After a presentation on the history of Gold Dredge 8, we piled off the train and were handed small bags of what appeared to be dirt. Little did we know there would be actually smithereens of gold hidden in the dirt. Friendly employees clad in plaid shirts gave the gold diggers (us) a demonstration of exactly how to pan for gold by using the warm water in the troughs in front of us. After striking it rich, we deposited our tiny nuggets into a plastic receptacle and headed to the huge rustic building close by.

The building contained a number of gift shops and a jewelry kiosk (?) set up to measure our gold. Delighted to learn that we had enough specks to preserve in a pendant, most of the women walked over to one of the gift shops to check out our options. Choices included pendants and earrings of various sizes and designs. I chose a “plain Jane” version, but my traveling buddies got something a little more embellished.

While wandering in and out of the various shops, most people sipped on complimentary hot chocolate, coffee, or water as they munched on delicious freshly baked cookies. My personal favorite was chocolate oatmeal raisin.

Fortified by our snacks, we boarded the railway car and listened to a gentleman play the fiddle and sing “You Are My Sunshine.” Many of us joined in the singing, and I knew that I’d always recall that beautiful afternoon just “a singing” beside Gold Dredge 8. Seeing the staff lined up with smiles and goodbye waves added the perfect ending to the afternoon.

Back at the lodge, eight of us later met for salmon chowder, cheeseburgers, and meatloaf. To be honest, the food was mediocre to be so expensive. My chowder was thick, muddy, and lukewarm (even after it was reheated). My husband still talks about his $4.50 scoop of chocolate ice cream and is planning a trip to Cold Stone Creamery in Myrtle Beach ASAP.

Everyone hit the sack early that night, excited with the knowledge that we’d be heading to Denali the next morning.

Along the Chena

On the second day in Fairbanks, it was up at at ’em pretty early. Our bus driver, Benjamin, was outside waiting to take us to our first destination, a port a few miles away where we ‘d board a riverboat and cruise down the Chena River. It was cold for those of us with Southern blood, so Jeanita and I found it necessary to shop for some warm clothing in a gigantic gift shop. We each bought olive green vests with AK written on the front left. Call us Plain Janes; we didn’t want bears or moose emblazoned on our clothing–not that day, not yet.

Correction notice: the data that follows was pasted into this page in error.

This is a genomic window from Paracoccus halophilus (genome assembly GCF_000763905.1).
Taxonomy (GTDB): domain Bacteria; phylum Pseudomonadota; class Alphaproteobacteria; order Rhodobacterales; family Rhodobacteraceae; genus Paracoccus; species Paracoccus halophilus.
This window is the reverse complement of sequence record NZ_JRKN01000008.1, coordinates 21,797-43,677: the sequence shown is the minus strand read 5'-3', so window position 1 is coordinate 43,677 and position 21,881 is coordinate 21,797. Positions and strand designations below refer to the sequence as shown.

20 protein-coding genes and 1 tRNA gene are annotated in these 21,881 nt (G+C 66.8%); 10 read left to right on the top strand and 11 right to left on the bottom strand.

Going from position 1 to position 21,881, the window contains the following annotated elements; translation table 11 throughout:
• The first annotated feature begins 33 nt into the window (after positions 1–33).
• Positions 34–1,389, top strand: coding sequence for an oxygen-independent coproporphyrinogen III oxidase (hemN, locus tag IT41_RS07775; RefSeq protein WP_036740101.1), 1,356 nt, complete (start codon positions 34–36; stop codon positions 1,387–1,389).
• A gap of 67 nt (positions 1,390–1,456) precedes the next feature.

The “All Aboard” summons came all too quickly, and we queued up to board the Coral Princess steamboat. Once on board, some of us climbed to the top deck for a better look at everything. It was chilly, yes, but some of the cold was assuaged by the free hot beverages and donuts served at the prow of the ship.

The scenery on both sides was breathtaking, and I was again reminded of how many ways there are to live our time on Earth. Some people live in high rise apartments and rarely see a single tree. Others live in dense rain forests and have never tasted a Coke or heard of a vest. Along the Chena, inhabitants live in all types of structures, some elaborate and others rustic and suited to the surrounding taiga forest, riverfront, and brutal winters. Anticipating tourist questions about the varying architectural styles, the captain remarked that as long as a house met code, the owners could build whatever style or shape of house they wanted.

We soaked it all in. There was so much to savor and absorb that I almost missed the demonstration of a small floatplane! While all was grand, There are three specific river memories that will stick with me: Susan Butcher’s husband training dogs, the scenic nature at the turnaround point, and the visit to a fishing village.

Remember Susan Butcher? She was an American dog musher, “noteworthy as the second woman to win the Iditarod Trail Sled Dog Race in 1986, the second four-time winner in 1990, and the first to win four out of five sequential years.” (Wikipedia) Unfortunately, Susan died of breast cancer in 2006, but her husband, also a musher, continues to operate Trail Breaker Kennel along the Chena, and he treated the boat folks to comments and a demonstration of the dogs on a training run around the lake.

Not long after enjoying the energetic and noisy dogs, we reached a turnaround point  where the captain took a slow turn, allowing the passengers to take sone gorgeous shots. Although I took several, the deck was too crowded with avid photographers to capture as many views as I wanted.

On the return trip, the captain slowed down a few moments so that we could listen to a lecture and demonstration by a young Alaskan woman about catching and processing fish. A few minutes later, we disembarked at the Chena Fishing village and were privileged to see caribou, learn how to treat furs, and watch some huskies being “put through the paces.” It was a magical morning that ended all too soon but not before we had someone snap our photograph beside the Chena.

Back on the boat, we headed to the port for a hearty lunch and more shopping. Everyone gathered in a huge dining hall to savor beef stew, salad, bread, potatoes, and chocolate cake.the efficiency and quality of the entire experience was amazing!

Lunch behind us, we browsed through the gift shop, and my husband found a few treasures. Since ours was the last tour of the season, prices were reasonable.

With memories of a beautiful morning along the Chena and a fortifying lunch, we once again climbed aboard the tour bus, this time headed for gold. Stay tuned to learn of our gold panning experience and the treasures we brought home.